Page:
work area, desk

facility, institution, nursing home

home, life center, living center

100-bed facility      

100 people live in this home/center

housekeeping, housekeepers 

environmental services, homemakers

long-term care industry 

long-term care profession or field

eloped, escaped,elopement

left the building, unescorted exiting

dietary services, food service 

dining services

problem residents, behavior problems

person with behavioral symptoms


active, communicating distress

ambulation, wandering


More words.....


Old Words

New Words


Grandma, Mommy, Kid, Sweetie, Honey, Girls, old Timer

Resident's name/ Mr./Mrs./Ms.



People who use a wheelchair/walker


The Elderly



Bed (i.e.  - A 100-bed facility)



Residents Identified by Diagnosis

Their name -- Learn it!



People who like to walk



Person needing support/ What their abilities are


Toilet Resident

needs help in the bathroom


Activity Director

Community Life Coordinator


Non-nursing/Ancillary staff

(name) from (department)


New Admit

Someone offered a home here, New Neighbor



Person who needs help eating



Resident, Participant, Client, Neighbor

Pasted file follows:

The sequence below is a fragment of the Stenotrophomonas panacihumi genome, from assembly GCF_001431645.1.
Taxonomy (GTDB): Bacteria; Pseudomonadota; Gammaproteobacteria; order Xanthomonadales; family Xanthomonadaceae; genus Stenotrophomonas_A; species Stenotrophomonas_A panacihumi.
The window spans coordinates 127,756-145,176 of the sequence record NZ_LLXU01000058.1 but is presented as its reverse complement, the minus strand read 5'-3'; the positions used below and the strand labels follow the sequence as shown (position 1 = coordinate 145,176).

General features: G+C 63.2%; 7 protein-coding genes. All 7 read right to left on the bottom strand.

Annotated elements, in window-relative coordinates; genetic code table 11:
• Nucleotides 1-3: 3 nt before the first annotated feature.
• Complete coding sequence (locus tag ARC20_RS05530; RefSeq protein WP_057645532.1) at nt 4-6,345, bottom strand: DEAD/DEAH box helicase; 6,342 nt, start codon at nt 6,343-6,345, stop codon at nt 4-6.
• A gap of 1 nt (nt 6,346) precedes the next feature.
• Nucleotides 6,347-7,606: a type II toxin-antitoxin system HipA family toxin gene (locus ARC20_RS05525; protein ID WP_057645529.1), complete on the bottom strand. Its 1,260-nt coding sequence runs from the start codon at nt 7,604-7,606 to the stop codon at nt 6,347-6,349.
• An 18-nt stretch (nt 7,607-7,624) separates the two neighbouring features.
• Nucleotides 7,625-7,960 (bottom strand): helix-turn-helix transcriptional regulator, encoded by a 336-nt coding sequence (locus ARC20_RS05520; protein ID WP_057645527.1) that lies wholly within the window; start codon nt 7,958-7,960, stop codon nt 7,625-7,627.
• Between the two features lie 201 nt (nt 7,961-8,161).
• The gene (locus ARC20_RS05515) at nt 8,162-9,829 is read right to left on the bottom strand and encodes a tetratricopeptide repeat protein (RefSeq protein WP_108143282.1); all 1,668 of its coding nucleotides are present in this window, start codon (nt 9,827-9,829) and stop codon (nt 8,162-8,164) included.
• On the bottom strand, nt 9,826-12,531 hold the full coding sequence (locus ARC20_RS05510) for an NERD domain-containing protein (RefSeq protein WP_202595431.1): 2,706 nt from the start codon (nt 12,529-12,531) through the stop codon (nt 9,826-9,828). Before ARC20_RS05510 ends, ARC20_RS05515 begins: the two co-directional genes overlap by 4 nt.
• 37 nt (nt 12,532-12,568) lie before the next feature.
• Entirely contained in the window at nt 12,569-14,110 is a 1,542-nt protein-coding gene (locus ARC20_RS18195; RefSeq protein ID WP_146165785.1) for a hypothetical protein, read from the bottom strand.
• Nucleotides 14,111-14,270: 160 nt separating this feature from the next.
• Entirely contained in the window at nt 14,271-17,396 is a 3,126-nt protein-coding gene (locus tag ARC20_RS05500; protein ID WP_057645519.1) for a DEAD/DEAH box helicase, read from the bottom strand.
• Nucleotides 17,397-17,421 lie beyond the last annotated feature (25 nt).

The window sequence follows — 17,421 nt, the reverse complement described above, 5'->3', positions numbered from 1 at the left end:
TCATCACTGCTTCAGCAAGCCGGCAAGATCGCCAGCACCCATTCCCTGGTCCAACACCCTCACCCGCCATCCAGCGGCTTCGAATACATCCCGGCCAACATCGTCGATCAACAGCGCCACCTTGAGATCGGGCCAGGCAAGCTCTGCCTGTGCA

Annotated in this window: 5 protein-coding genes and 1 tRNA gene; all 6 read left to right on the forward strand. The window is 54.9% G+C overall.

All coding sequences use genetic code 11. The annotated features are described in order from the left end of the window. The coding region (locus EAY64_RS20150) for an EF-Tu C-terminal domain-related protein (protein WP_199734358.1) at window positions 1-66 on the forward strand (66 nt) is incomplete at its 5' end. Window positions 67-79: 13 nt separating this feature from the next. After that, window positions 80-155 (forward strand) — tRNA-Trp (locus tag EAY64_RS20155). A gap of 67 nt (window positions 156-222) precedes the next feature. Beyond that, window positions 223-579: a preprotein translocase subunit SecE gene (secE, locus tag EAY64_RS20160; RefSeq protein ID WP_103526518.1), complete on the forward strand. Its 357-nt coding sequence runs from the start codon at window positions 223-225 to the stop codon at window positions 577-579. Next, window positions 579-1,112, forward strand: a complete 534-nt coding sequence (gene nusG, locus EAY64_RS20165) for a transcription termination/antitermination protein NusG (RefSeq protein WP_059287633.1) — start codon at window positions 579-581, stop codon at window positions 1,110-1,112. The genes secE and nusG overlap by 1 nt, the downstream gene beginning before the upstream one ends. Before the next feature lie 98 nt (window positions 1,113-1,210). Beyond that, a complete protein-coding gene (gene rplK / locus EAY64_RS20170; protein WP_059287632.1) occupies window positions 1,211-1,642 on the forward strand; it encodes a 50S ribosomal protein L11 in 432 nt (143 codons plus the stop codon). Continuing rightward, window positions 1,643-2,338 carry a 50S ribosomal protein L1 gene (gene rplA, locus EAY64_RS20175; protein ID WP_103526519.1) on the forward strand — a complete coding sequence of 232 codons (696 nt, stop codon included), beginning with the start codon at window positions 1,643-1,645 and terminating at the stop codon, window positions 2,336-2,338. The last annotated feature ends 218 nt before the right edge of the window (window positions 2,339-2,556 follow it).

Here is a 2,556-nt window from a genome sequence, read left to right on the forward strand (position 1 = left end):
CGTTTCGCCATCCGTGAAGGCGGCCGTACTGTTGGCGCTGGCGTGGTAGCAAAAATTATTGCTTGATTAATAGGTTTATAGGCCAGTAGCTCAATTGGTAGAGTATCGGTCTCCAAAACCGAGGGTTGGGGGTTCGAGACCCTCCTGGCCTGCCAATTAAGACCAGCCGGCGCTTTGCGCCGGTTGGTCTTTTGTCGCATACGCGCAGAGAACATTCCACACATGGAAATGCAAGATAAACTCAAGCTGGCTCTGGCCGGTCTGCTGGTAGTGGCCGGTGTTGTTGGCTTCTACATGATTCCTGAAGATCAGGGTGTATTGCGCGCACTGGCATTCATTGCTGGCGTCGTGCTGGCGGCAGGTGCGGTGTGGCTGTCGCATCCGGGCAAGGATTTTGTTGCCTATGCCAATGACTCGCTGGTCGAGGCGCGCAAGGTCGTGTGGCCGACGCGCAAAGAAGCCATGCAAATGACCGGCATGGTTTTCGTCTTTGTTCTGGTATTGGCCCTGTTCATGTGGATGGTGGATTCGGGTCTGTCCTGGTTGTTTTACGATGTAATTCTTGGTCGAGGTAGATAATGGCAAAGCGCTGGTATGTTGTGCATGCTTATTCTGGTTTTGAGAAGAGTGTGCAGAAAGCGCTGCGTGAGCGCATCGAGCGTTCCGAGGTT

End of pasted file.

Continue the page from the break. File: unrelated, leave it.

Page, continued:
My Friend



Person with cognitive losses


Girl, Guy (CNA)

Their name, My Friend



We/ The Team


Food Service Worker, Hey You

Their Name


Facility, Nursing Home

Community, Home, Care Community, Life Center



Supplemental Staffing








Nurses' Station

Work Station, Den, Support Room






Living room





Tray Line

Fine Dining



Meaningful things to do


Mechanical Soft Food

Chopped Food






Napkin, Clothing Protector


Diaper, Pampers, Pull-ups

Briefs, Panties, Attends


Hospital Gown

Pajamas, Nightgown



Assist to…



Move in





MIA, Elopement

Taking a walk



Using the bathroom



Resident interaction






States, Says


You are fat

You are thick or curvy


Care Plan Problem

Resident Strength


"I didn't know my resident could do that."

"I love it when my resident does that!"





"You need to…"

"Would you like to...?"


"Sit down, you'll fall."

"Let's walk!"


"Trays are here."

"Dinner is served."/ "It's dinnertime!"


"He's on the pot."

"He's not available right now."


Long-Term Care Industry

Long-Term Care Community


A two-assist

requires two helpers


"We're already doing that."

"We need to REALLY do that."


"We tried that."

"Let's try again."


"That's not my job."

"I'll take care of that."





14-hour rule

Freedom of Choice


Old ways

Change in order


Can't escape

Would like to go outside



Adequate staffing


Confined to wheelchair

Uses a wheelchair

 Source:  The Pioneer Network, www.pioneernetwork.net, with permission.
Karen Schoeneman graciously granted her permission for use as well.